The Catalan crisis is a European crisis
The Catalan crisis is a European crisis. Guillermo Íñiguez explains why the troubles facing Catalonia in the wake of the independence referendum should concern citizens across the continent. Tolerating or even normalising the current Catalan secessionist plan could set a very dangerous precedent in Europe.
Former Catalan President Carles Puigdemont announced the referendum’s success. Of the more than two million votes cast, over 90 per cent supported independence. It was, he said, a victory of the people: democracy had triumphed in the face of tyranny. Yet three weeks after the unilateral secession referendum, things have taken a serious turn in Catalonia, with the Spanish government taking control of the region, suspending its leadership, and calling fresh elections.
But what is the current mood among supporters of Catalan independence? In an interview in the Financial Times, Artur Mas, former Catalan president, confessed that he did not yet see Catalonia “ready” for independence, as it lacked “some of the most basic elements” an autonomous state required. Throughout the past two weeks, some of Spain’s largest companies, including Gas Natural and the Sabadell and Caixa banks, have relocated their offices, previously in Catalonia, to other cities across Spain, in a move described by the Spanish press as the Catalan movement’s “Hiroshima” and a “point of inflexion”. Even the most avid supporters of independence, it adds, will rethink their positions when they see their savings threatened.
“A referendum leading to the breakup of Spain would require a major constitutional amendment which would necessarily have to involve the nation as a whole”
Why won’t Spanish courts allow secession? Can Scotland’s example not be followed? The key difference, as Daniel Cetrà of the University of Edinburgh writes in The Scotsman, lies in both countries’ constitutional arrangements. Whereas in the UK, a “nation of nations” with a more flexible constitution, an Act of Parliament sufficed to set up a referendum in which only Scotland voted, Spain possesses a constitution based on the “indissoluble unity of the Spanish Nation” and on a “national sovereignty” which “belongs to the Spanish people”. A referendum leading to the breakup of Spain would require a major constitutional amendment which would necessarily have to involve the nation as a whole. Thus, adds Cetrà, Spain’s constitution disallows independence referendums such as the one held in Scotland.
It is precisely for that reason that many sectors of Spanish society oppose the unilateral secession that the Catalan government has just declared. In a letter published in El País recently, over 70 professors of philosophy of law showed their discontent at the idea of Catalan secession, which “cannot solve the problems many sectors of Catalan society demand solutions to.”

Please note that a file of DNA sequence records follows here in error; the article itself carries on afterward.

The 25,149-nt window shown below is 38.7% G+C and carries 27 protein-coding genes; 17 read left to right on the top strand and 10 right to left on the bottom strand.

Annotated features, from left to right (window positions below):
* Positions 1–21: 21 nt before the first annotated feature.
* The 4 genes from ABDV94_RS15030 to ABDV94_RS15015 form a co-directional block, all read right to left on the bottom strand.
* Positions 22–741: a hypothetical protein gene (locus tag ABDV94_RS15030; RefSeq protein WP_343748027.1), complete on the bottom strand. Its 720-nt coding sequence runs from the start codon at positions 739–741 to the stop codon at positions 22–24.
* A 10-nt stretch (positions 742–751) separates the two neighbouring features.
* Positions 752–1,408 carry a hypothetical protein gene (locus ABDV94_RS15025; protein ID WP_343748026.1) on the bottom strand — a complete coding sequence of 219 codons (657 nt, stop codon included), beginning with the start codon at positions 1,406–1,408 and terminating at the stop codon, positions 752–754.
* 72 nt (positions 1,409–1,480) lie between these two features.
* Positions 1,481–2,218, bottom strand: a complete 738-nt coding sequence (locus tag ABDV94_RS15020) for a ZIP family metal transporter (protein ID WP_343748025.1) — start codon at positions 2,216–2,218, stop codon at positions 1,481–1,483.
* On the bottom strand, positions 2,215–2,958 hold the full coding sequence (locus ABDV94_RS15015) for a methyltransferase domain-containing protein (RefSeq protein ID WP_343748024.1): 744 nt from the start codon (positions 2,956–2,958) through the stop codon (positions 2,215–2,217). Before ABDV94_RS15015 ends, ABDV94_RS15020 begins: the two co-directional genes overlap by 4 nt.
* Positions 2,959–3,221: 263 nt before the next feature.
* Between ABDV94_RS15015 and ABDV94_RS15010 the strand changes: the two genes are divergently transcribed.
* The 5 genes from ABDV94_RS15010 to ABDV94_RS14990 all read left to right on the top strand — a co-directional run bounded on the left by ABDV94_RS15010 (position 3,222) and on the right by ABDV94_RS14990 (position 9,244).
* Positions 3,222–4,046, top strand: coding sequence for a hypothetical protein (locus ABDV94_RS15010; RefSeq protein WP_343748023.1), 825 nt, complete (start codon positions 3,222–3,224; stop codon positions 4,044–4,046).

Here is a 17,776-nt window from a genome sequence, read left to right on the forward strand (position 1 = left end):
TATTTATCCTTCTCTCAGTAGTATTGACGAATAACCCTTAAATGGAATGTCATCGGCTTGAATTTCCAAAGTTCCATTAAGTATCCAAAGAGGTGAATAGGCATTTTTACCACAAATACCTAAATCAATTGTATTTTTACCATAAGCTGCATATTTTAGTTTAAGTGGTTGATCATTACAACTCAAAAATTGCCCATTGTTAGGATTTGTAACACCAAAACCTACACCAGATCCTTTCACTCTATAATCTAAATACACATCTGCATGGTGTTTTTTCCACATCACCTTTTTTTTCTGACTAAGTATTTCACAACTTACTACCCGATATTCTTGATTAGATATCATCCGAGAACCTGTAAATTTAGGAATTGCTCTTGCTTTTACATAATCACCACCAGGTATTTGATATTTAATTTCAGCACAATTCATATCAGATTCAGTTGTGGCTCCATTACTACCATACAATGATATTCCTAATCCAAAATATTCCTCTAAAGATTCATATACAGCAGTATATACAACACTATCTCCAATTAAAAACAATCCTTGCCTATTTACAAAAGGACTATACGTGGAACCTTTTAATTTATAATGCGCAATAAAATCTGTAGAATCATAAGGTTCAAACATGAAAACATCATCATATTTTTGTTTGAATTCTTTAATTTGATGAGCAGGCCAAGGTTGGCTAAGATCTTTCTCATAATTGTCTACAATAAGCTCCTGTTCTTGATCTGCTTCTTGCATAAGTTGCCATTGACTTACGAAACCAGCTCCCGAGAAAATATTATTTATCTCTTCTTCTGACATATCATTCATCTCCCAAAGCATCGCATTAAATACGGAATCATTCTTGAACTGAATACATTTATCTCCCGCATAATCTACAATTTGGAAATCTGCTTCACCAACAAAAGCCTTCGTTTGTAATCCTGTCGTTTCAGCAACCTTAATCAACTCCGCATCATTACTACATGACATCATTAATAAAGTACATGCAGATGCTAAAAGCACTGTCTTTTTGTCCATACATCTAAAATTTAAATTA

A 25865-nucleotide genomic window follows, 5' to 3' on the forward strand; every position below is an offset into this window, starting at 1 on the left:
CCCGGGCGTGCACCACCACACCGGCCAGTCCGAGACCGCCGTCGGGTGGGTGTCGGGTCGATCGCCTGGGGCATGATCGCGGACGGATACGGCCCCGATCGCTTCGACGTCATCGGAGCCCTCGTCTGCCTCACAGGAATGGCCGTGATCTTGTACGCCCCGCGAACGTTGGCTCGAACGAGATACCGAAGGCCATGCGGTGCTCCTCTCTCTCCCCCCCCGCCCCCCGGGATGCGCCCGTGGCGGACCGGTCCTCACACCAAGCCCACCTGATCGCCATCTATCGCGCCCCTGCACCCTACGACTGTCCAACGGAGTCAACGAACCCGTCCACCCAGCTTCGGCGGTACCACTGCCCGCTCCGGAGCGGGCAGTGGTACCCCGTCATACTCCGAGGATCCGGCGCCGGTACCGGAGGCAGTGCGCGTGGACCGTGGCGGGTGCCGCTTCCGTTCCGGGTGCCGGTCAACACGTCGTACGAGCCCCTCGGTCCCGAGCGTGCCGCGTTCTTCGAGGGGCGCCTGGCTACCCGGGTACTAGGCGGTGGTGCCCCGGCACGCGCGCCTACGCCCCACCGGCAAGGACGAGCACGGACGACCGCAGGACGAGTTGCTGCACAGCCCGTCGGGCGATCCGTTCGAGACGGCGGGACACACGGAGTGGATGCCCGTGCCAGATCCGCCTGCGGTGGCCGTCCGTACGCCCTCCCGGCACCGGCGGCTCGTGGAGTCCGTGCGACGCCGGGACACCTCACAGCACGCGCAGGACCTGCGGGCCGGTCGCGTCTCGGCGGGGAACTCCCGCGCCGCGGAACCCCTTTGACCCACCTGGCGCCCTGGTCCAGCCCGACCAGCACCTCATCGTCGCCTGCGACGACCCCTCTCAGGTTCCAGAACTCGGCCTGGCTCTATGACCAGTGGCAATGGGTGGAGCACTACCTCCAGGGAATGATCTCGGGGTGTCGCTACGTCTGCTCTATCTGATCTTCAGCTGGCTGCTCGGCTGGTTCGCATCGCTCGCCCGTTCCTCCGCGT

In a similar statement, Spain’s four main judicial associations expressed their discontent: “A civilised society in 21st-century Europe”, they added, “can only be based on respect towards the laws we have given each other democratically, starting with the Constitution”. In fact, the escalation of tension between the Catalan and Spanish governments, as well as the politics behind a polarisation which benefits both governments, have made the dialogue demanded by many very difficult.
As time goes by, the reality of the Catalan crisis is becoming more and more obvious. On the one hand, the Spanish government seems incapable of listening to Catalonia’s demand for a referendum to settle the question of independence, let alone of sitting down and negotiating a solution. On the other hand, the Catalan government, in the name of “democracy”, is putting itself above the Constitution, disobeying Spanish courts and putting the future of Spain at risk. And on top of that, on both ends of the spectrum, there is increasingly aggressive nationalism: raving, quasi-Francoist Spanish jingoism, with shows of flags, anti-Catalan slogans and accusations of “Hispanophobia”, and Catalan anti-Spanish sentiment, one of the most basic forms of “us against them” nationalism Europe faces, pitted against each other.
Yet that does not mean that the international community can perch on the fence. Voting is one of the pillars of democracy, but so is obeying the rule of law. Tolerating or even normalising the current Catalan secessionist plan could set a very dangerous precedent in a Europe already threatened by nationalism.
After all, if Catalonia can, what stops Bavaria, Padania, Flanders or Scotland from following them? When, as is happening now, the rule of law is not upheld, democracy gives way to tyranny, and it is up the international community to stop it. Time has come for Catalonia, Spain and the EU to move on, de-escalate the situation and negotiate a solution to this crisis while it is still possible.